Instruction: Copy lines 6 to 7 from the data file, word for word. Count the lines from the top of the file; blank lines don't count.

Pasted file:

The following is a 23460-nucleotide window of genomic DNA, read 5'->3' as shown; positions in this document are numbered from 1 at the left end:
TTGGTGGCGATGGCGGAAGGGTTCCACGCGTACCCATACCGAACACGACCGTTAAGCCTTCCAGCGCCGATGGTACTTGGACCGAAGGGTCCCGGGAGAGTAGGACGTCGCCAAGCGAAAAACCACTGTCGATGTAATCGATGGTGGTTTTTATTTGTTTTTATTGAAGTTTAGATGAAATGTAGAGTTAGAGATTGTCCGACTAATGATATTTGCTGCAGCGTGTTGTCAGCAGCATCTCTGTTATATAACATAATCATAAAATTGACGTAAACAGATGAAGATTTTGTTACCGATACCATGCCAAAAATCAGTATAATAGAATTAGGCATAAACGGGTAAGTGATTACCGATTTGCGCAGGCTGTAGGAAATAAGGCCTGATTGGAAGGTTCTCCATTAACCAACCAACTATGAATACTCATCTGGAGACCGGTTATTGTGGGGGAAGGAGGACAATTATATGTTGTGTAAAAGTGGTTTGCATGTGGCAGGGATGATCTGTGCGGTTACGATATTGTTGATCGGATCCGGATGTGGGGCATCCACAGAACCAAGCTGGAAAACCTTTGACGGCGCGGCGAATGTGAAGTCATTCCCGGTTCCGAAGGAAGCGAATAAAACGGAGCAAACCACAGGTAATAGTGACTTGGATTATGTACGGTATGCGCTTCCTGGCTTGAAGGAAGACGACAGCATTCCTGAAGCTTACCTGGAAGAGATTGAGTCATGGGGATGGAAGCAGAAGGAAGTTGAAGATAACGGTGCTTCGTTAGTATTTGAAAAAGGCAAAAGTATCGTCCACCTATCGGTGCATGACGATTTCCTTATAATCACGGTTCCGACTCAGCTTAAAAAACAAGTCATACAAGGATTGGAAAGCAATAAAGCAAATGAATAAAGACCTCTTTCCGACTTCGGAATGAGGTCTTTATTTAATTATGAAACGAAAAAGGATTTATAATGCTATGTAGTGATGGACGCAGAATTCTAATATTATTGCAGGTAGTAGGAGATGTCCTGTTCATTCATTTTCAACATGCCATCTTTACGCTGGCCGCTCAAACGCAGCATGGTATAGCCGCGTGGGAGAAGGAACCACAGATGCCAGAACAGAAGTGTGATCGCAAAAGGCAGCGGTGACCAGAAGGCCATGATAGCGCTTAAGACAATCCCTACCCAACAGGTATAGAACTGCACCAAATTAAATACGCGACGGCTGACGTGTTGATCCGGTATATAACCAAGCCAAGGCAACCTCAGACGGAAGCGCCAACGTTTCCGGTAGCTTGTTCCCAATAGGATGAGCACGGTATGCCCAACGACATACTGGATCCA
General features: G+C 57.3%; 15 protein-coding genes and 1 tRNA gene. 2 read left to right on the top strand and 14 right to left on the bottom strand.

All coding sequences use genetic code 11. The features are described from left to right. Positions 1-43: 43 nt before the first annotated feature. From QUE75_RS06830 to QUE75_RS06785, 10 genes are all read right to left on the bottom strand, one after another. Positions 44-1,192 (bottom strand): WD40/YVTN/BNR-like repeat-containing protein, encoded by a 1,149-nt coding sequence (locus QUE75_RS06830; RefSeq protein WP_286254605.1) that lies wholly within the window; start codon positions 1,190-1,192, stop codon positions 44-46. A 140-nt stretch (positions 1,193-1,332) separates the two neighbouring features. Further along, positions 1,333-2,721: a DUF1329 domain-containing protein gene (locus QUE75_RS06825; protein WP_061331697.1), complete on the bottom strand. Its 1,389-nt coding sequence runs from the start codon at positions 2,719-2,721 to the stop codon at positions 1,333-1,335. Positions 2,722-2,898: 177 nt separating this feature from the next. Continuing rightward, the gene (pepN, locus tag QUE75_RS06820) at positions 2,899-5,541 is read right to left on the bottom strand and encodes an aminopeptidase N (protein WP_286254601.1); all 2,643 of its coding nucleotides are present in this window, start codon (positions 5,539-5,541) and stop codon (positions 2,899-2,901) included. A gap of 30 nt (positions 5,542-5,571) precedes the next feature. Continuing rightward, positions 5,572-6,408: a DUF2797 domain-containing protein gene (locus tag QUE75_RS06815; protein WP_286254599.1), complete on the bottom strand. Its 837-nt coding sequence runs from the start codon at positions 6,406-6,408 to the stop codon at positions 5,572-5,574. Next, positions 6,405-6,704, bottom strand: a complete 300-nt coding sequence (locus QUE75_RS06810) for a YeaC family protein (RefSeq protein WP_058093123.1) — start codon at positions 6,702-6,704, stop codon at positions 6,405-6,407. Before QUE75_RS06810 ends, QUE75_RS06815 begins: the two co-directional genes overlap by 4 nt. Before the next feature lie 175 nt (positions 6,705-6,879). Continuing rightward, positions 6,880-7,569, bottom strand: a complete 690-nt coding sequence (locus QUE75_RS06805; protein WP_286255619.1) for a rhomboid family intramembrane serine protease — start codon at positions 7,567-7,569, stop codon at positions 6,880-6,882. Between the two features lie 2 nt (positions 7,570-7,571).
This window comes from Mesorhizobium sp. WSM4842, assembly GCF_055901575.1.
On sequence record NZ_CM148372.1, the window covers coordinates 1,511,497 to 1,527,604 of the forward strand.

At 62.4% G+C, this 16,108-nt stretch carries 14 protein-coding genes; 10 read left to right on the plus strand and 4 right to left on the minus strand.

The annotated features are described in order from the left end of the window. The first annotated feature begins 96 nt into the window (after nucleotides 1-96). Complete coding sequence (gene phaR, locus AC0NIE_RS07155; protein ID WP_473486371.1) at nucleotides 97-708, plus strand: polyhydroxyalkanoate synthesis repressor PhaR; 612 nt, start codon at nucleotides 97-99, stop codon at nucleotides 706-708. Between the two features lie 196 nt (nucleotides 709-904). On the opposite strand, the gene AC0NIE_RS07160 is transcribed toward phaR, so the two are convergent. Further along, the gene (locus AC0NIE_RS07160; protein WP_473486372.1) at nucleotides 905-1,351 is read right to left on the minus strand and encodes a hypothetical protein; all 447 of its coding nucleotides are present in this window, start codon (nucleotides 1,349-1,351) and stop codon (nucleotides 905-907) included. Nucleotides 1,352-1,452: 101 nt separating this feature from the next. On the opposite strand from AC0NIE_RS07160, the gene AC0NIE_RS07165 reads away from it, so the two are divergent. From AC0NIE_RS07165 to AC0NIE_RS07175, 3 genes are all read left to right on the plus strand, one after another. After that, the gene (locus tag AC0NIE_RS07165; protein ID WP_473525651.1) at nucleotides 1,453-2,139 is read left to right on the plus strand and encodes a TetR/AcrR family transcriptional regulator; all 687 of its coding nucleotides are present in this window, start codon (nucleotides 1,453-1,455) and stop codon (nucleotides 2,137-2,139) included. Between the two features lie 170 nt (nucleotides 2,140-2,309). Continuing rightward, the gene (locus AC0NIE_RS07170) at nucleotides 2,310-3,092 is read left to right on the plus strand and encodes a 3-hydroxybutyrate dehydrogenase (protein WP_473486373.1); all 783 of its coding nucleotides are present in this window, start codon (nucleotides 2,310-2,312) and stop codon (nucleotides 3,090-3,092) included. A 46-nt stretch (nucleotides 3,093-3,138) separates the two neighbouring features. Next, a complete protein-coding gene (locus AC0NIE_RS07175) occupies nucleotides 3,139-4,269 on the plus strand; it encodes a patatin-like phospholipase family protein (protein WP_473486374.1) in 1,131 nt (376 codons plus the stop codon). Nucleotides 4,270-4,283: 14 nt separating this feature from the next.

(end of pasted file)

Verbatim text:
On sequence record NZ_CM148372.1, the window covers coordinates 1,511,497 to 1,527,604 of the forward strand.

At 62.4% G+C, this 16,108-nt stretch carries 14 protein-coding genes; 10 read left to right on the plus strand and 4 right to left on the minus strand.